Since I was in Tunisia earlier this year, then Paris and will be off to London later in the year I decided I should do the family thing and visit the important people in my life that I don't see enough.
My grandfather has not been too well lately. He's 87 and spent 86 of those years eating enough high cholesterol food to kill an rhinoceros. Fortunately for him he has the constitution of an Elephant. Unfortunately time has caught up with him and in the last few months his heart has been causing him some problems. Suddenly my last surviving grandparent isn't immortal and I realise that I haven't spent as much time with him as I should have in the last few years, especially since I moved to Dublin.
Therefore I thought it would be worth taking some time and visit him. On Tuesday I went with my Grandfather and my Mum for a drive around the area he has lived in all his life. Its a secluded part of the country and as we drove my Grandfather would point into empty fields, down overgrown long unused laneways, and through forestry planted fields. He would explain how 80 years ago my great-grandparents lived down there with their fruit trees. How over that hill was the house where my great-great grandmother lived. How a fertile green field in the middle of useless bog was land drained by a man 50 years ago "and he did a grand job of it". How that man died in an accident and wasn't found for days. How there used to be a house in another field that was a good place for the boys on the run from "the Tans". And on and on through the locality.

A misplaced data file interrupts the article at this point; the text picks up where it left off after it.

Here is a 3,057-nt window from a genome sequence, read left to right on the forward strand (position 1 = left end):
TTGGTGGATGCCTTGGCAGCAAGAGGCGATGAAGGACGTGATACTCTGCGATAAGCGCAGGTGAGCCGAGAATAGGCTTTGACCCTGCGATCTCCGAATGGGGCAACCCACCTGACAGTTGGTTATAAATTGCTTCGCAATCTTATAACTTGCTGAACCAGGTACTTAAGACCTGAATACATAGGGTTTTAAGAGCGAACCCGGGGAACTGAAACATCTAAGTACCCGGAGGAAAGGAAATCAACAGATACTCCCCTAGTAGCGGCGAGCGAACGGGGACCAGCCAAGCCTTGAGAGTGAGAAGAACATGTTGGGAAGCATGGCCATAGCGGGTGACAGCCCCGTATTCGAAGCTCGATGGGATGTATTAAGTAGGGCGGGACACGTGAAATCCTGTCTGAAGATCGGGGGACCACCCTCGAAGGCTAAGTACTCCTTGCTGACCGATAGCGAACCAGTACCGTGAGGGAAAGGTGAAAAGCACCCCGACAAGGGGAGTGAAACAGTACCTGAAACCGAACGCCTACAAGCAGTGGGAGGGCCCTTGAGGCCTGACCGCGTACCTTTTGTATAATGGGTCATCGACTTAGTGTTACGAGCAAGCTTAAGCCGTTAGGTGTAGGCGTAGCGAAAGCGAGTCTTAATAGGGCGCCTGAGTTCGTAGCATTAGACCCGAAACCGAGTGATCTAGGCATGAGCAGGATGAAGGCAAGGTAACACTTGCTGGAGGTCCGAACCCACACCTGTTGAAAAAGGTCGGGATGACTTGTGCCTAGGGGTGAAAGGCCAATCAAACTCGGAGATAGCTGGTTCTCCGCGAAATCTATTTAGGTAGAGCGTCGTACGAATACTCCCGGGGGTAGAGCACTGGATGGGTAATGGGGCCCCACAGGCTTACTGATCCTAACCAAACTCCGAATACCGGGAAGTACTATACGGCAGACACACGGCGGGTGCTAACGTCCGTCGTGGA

It was a history lesson of a countryside that has died, the young people moved to towns, the old people passed on. So slowly the the houses fell into disrepair and were abandoned and knocked down. Now few people are left that remember that past. It wasn't a glorious history but it was a personal history of far more relevance to me than distant wars, and politics. I know that when my Grandfather does pass away not just a person will die, but one of the last routes into a long lost community of many people will die with him. Its a shame that we dont appreciate the simple history of our localities and families as much as global history.